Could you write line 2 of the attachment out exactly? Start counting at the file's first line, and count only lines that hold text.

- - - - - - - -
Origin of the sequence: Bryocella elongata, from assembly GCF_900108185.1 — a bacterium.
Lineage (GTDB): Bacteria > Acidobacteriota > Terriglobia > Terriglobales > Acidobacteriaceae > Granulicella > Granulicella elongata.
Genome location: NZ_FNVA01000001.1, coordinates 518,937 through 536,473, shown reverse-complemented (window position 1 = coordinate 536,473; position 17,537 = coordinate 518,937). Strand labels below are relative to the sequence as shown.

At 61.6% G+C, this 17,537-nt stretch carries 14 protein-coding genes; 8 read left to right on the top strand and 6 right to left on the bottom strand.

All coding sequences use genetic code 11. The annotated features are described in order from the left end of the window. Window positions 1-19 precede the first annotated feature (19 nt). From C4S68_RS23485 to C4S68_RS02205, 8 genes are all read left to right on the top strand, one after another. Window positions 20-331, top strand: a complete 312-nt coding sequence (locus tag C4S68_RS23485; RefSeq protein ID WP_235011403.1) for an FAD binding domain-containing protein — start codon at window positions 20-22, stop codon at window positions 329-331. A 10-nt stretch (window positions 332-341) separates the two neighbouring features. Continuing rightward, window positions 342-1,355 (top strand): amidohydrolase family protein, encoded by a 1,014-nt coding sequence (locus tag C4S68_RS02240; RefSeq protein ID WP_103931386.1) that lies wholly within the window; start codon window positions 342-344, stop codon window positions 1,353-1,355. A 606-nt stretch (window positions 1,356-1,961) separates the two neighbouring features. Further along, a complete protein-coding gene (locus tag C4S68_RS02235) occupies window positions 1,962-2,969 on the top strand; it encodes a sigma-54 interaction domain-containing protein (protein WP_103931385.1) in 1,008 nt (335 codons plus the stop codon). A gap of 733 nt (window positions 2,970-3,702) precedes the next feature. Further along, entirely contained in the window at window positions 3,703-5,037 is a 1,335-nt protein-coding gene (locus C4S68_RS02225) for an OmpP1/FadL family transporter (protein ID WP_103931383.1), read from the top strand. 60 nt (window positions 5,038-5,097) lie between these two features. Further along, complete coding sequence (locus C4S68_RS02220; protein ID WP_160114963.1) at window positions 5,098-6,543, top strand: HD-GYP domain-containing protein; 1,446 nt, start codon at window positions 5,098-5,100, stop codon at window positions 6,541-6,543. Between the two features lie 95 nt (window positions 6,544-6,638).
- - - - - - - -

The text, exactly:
Lineage (GTDB): Bacteria > Acidobacteriota > Terriglobia > Terriglobales > Acidobacteriaceae > Granulicella > Granulicella elongata.